Sweaterday: Swimming Along


I made a lot of progress on my I∂unn sweater this week. I brought four balls of yarn (which miraculously arrived the night before I left—a mailperson dropped them off around 7 PM, well after my regular mail had been delivered—I’m not sure what happened there), and knit all four of them, which amounted to a great deal of knitting being accomplished.


I added some waist shaping, which is missing from the cardigan, working three sets of 4 stitch decreases and increases that begin about an inch below the divide for the arms. I placed the back increases and decreases on the back, not along the sides of the body, which I think makes for a slightly more flattering fit on me. I’m really close to starting the ribbing at the bottom—I may have that to show you next week, but since I ran out of yarn, I shipped the sweater back to myself, along with some Christmas presents I’d received, so it all depends on when that box arrives and how much I’m able to knit before next Saturday.

Today’s the last Sweaterday for 2012! I hope to be able to continue posting regularly on Saturdays for a while in the new year, as at some point I’ll be working on Heidi Kirrmaier’s Rain Dance as part of the Sweater Odyssey knitalong.

But now I’m going to go play in Central Park.

Sweaterday: Belated Edition


This weekend got away from me in a variety of ways, so I didn’t get around to posting this on Saturday. Or Sunday. But I wanted to show you all the progress I’ve made on my Roam Tunic, and how I went a little bit crazy after last week’s launch of the new Knitty issue.


Look! It’s the front of a sweater! Taking two+ days to dry! I know some people have mentioned in their Ravelry knits that they converted this to an in-the-round knit. I didn’t, and let me explain why: As much as I love knitting in the round and don’t enjoy purling, the sweater, as written, (I think) requires seams. If you knit it in the suggested yarn, which is 100% alpaca, you want the stability and the support that seams provide. Alpaca stretches. It doesn’t have the memory that wool does (it definitely has more than any plant fiber out there). The shoulder join and the seaming of this sweater will help it keep its shape for a good long while. In a similar vein, it’s knit in a chunky yarn. Regardless of the fiber content (and mine is 100% wool) that’s going to be a heavy sweater. Weight + yarn = stretching. While knitting this in the round isn’t a disaster and it’s not a wrong decision, I don’t think it’s necessarily the best decision.

(If you’re concerned about bulky seams, Amy included a note in the pattern about splitting your yarn into fewer plies to reduce bulk, and this plan works.)

As much as I followed the pattern in most ways, in other ways, I went off into Crazy Panda Land.


Bulky yarn takes FOREVER to dry. The front of the sweater, which I washed and laid out on Saturday morning, felt dry this morning. I don’t know if it was completely dry (and I didn’t exactly wait for it to be completely dry before I seamed everything up because I’m super impatient like that). But this is why I blocked it in pieces—if it took two days for one layer to dry, how long would it take for two layers to dry?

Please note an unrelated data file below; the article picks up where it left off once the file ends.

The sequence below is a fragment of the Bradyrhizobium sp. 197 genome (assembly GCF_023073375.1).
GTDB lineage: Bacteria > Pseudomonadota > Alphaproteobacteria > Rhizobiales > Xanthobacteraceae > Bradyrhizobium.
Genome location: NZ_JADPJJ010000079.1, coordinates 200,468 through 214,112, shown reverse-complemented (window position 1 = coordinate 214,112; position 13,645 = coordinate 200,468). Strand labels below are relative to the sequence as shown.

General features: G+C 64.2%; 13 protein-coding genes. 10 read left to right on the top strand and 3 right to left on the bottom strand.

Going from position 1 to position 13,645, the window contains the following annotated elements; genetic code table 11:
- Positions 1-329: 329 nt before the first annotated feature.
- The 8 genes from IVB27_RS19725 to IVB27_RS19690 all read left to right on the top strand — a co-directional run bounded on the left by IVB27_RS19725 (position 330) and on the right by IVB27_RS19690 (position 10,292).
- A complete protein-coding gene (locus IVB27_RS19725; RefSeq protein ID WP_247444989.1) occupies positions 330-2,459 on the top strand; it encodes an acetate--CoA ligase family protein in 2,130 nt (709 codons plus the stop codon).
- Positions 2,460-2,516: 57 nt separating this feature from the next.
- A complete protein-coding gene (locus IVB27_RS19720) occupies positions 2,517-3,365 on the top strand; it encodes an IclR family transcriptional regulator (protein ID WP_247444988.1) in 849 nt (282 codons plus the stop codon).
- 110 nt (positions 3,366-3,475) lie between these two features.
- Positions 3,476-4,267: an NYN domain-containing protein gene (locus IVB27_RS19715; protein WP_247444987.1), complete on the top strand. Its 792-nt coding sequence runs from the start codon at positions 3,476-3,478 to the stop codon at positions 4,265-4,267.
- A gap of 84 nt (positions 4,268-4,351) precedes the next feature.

And then, because I find knitting on additions to sweaters that are already seamed to be really aggravating, I knit the collar and the sleeves separately. Because for me, sewing these pieces on is a lot less annoying, and indeed, a little therapeutic, than trying to twist the entire sweater around and around as I knit the collar in the round.

This is one of the beautiful things about knitting. Yes, if you follow a pattern, the journey is sort of predetermined, but there’s always room for excursions and day trips and sitting in fields reading poetry.

You know what I mean.

So in addition to making loads of progress on my Roam Tunic (…finishing it, actually, and hoping to get final shots on Friday before I leave for the holidays, because I do not want to take a bulky vest-tunic to Florida), I fell head over heels for Iðunn when the new Knitty Winter 2012 launched last week. (I think it’s pronounced i-thoon, “i” like “it” and “th” like “the,” but that’s based on a Wikipedia article on ð or “eth,” so.) I had two balls in contrasting colors of the Istex Lett-Lopi that my parents bought for me when they were in Iceland this summer, so I immediately printed out the pattern and came home to cast on.


I made it that far before I ran out of the lighter purple color, and even though I ordered more yarn last Tuesday, it still hasn’t arrived. From Wyoming. Supposedly it shipped out on Saturday (!!!) and as of this morning was in Denver (which, PS, means it pretty much bypassed me entirely, as I’m closer to Wyoming than I am to Denver). I’m hoping it arrives before I leave to go home, so I can show my parents that I do knit the yarn they bring me, but that means it has to show up either today or tomorrow.

So far it’s knitting up quickly. As soon as I finish the colorwork yoke I think I’ll be ready to split for the arms and body, and if I can get the yarn in time, this will make a great project to knit while I’m traveling.

Sweaterday: Stonecutter’s Cardigan

As I mentioned on Thursday, one of my goals for November is to knit the Stonecutter’s Cardigan by Amy Christoffers. I’m off to a pretty good start, thanks to a three hour work meeting (yes, I am able to knit through meetings at work, as long as I pay attention, and this meeting didn’t require that much attention).


I would guess that I’m about 4″ into the body (the pattern starts with stockinette pocket linings, those are done too). This pattern is addictive. It’s taken me about an hour to write this post because I keep putting the computer down to knit one more row.


However exciting and addictive it is to knit, I’m not sure how exciting it is to read about it at the moment, so that’s it for this week’s Sweaterday post! Hope your weekend is going wonderfully.